M.Soliman
    expert.witness@live.com

  4. Well This lady was so lucky to have hired a half decent lawyer. We are hit from every flank, on the right by the big bank thieves and their lawyers, on the center by a court system and a regulatory framework ruled and catered to the big thieves banks and their lawyers and on the left by the lazy, incompetent, dirty lawyers one hires to fight for us.

    The first two I can deal with and would fight until the bitter end because the truth will always prevail, but the last one is the most difficult and the most disheartening. These lawyers write deceiving contracts, delay working on your case until it is too late, then one is forced to file for bankruptcy and pay more money, and when you have done everything possible, and the lawyer has drained you dry, then they call you and tell you you need to pay them more money for them to do something.

    After being betrayed like that, I guess it would be better to give the free house to the bank. I cannot trust any of these clowns any longer.

    I know it is not about winning or losing, I know it is about justice and justice sometimes can be like sausage making. You throw everything in there and hope for the best to come out. But these predatory lawyers pray on your desperation, you throw all your savings into the fight, and at the end you are left penniless, homeless and faithless.

    I hope every one of you get a half decent lawyer. My family and I were not as lucky. But this lawyer will never get a referral from me, and eventually his rain maker days will dry up at some point, just when he never suspects, when he or she has betrayed enough people to fill the Titanic.

    Our case was so poorly handled. I am so disappointed.

    Thanks to Livinglies because I did get a total education on these loans, I was able to determine that my loan docs were doctored (FORGED). That my loan was sold forward to some trust and that the banksters came to court with fake docs.

    But it is very hard to win when your own lawyer does not believe in what you put in front of them. If they do not believe, much less the judge.

    Just venting, Sorry!!

  5. http://www.scribd.com/doc/49668122/OPPOSITION-FOR-REDO-MOTION-FOR-RELIEF-FROM-AUTOMATIC-STAY-BY-NDEX-WEST-DOLAN-MEDIA-FOR-DEUTSCHE-BANK-AS-TRUSTEE

    HI ALL I AM IN MY ADVERSARY AND DBNTC HAS ANSWERED. I AM DOING DETAILED DISCOVERY AND HAVE HAD MY HEAD DOWN.

    HERE IS A GOOD ONE ON THE FORECLOSURE MILL NDEX WEST BARRET DAFFIN TREDER AND OTHERS. THE COURT WILL NEED TO CONSIDER SANCTIONS WITH THESE ROBO FORECLOSURE MILL FILINGS FOR MOTIONS FOR RELIEF.

  6. We need more knowledge of these settlements. Even if they are sealed, where can we locate them?

  7. A realtor I know who knows this whole sham, tells me that routinely (like with every single transaction) he does now includes a “Lost Note Affidavit” be signed concurrently with a “Deed of Reconveyance.”

    If that isn’t a statement of guilt from the criminal banking/mortgage empire, I’m not sure what is.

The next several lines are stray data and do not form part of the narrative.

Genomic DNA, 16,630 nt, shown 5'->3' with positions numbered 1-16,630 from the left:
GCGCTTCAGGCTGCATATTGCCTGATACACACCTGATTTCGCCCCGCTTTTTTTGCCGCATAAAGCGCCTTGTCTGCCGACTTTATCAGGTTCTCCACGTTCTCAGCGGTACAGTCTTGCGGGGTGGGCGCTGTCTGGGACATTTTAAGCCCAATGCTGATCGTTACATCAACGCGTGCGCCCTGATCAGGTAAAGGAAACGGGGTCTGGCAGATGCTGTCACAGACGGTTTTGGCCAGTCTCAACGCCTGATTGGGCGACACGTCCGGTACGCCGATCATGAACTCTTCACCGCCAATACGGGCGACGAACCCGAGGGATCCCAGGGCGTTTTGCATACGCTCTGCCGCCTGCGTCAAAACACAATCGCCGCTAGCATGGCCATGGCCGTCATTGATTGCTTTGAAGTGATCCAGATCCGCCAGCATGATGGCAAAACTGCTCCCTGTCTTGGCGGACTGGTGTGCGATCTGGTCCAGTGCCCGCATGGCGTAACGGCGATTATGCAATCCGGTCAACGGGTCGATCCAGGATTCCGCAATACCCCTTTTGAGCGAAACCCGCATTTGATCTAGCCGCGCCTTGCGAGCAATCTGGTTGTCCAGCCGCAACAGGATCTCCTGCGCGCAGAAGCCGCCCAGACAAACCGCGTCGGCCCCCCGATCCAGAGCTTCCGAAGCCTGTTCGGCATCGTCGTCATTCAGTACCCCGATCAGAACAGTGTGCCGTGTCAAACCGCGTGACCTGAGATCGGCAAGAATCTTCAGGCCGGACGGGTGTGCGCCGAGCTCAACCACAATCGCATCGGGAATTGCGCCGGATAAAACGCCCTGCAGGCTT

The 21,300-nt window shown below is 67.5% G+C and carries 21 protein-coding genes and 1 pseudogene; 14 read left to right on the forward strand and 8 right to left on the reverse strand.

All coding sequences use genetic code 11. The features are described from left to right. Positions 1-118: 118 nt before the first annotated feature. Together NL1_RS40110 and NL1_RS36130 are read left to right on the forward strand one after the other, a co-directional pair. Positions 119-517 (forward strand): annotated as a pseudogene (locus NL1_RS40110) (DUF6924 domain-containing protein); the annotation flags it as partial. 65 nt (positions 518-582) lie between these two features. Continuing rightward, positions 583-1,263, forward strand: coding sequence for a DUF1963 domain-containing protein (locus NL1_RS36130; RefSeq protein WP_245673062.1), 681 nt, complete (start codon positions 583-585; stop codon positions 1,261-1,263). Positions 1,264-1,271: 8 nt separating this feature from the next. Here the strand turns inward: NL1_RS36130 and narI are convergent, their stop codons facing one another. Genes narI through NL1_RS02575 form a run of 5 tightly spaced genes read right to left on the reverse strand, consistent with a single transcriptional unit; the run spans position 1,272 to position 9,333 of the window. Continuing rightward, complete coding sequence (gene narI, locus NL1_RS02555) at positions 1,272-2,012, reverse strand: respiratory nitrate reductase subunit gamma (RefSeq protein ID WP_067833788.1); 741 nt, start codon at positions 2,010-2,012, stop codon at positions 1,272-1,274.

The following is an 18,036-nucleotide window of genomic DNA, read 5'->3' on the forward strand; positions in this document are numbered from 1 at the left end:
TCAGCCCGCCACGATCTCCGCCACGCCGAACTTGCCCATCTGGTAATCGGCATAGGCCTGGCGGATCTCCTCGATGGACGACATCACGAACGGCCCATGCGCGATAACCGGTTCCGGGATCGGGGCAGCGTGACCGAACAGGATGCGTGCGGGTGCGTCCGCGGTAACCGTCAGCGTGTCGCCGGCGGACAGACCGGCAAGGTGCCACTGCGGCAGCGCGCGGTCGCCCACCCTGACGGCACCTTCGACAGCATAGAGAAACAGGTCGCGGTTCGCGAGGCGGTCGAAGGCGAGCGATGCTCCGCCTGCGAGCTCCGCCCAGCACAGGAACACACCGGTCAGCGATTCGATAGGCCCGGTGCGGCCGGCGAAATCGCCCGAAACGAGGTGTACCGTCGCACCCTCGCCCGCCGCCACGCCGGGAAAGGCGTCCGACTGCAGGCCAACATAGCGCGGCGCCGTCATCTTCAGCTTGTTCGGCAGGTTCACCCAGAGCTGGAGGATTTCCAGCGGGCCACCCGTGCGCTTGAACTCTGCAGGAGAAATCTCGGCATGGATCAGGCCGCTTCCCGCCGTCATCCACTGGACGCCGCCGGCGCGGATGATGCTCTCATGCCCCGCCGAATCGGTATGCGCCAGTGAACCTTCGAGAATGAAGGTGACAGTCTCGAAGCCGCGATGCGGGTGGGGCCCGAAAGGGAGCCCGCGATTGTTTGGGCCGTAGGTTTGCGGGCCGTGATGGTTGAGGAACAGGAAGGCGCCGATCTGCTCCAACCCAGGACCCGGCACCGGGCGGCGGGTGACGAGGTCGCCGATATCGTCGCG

8. The mega banks are running our government. Burmese8@yahoo.com

  9. JUSTICES COMMENTS IN FAVOR OF THE HOMEOWNER
    (Back in 2005 this was happening and a SOP)
    . . . Servicing agent ‘s own records established that Ms. Davis was approved for a payment plan and Servicing agent requested another catch up payment.

    Ms. Davis sent in the requested payment but Servicing agent did not set up the promised plan. (RR 5, pp. 92-94) (RR 10A, P’s Ex. 7, 8) (Appendix, Ex. 4).

    The forbearance agreement would have had the effect of allowing Ms. Davis to make lower payments for a certain length of time. (RR 5, p. 92-94). [*7]

    Ultimately, Ms. Davis filed for bankruptcy. As part of the bankruptcy proceeding, Servicing agent represented it would accept payments on the home im-provement loan. (RR 7, pp. 54-56). In fact, the bankruptcy court modified Ms. Davis’ loan requirements to allow her to make a specified payment during bankruptcy, which Servicing agent represented, and agreed, it would accept.

    These representations also proved to be false. Ron Gipson, Ms. Davis’s bank-ruptcy attorney, testified that Servicing agent failed to credit payments sent in by Ms. Davis during bankruptcy, even though Servicing agent agreed to the order, which required it to credit those pay-ments. (RR 7, pp. 38-41).

    This scheme of Servicing agent , of losing payments, refusing to accept payments and making misrep-resentations [**16] to Sealy Davis, was revealed as a standard business practice in stunning testimony by Ron Davis, a former Loan Resolution Consultant and Supervisor of Servicing agent .

    Ron Davis con-firmed that during the time frame Ms. Davis was being harassed by calls, misled and lied to, it was Sevicing agent ‘s policy to deceive customers, use automated dialers for harassment, lie about adjusting their loans, lose payments from customers or post them late. (RR 3, pp. 93, 94, 99, 107-108, 196).

    As Mr. Davis admitted, Servicing agent ‘s collection personnel, such as Mr. Davis, would: “call the custom-ers and ask them what bridge they were going to live under or the next cardboard box they would have to cut out, what curb they would be kicked to, …” (RR 3, pp.103-104).

    Servicing agent would reward its Loan Resolution Consultants for this activity by giving them kickbacks or “bumps” based on the money they made from foreclosed property. (RR 3, pp. 93-94, 99-100).

    No Servicing agent representative was called to dispute Mr. Davis’ testimony.

    On Appeal from the 21th District Court, Galveston County, Texas, the Honorable Susan Criss pre-siding.

    M.Soliman
    expert.witness@live.com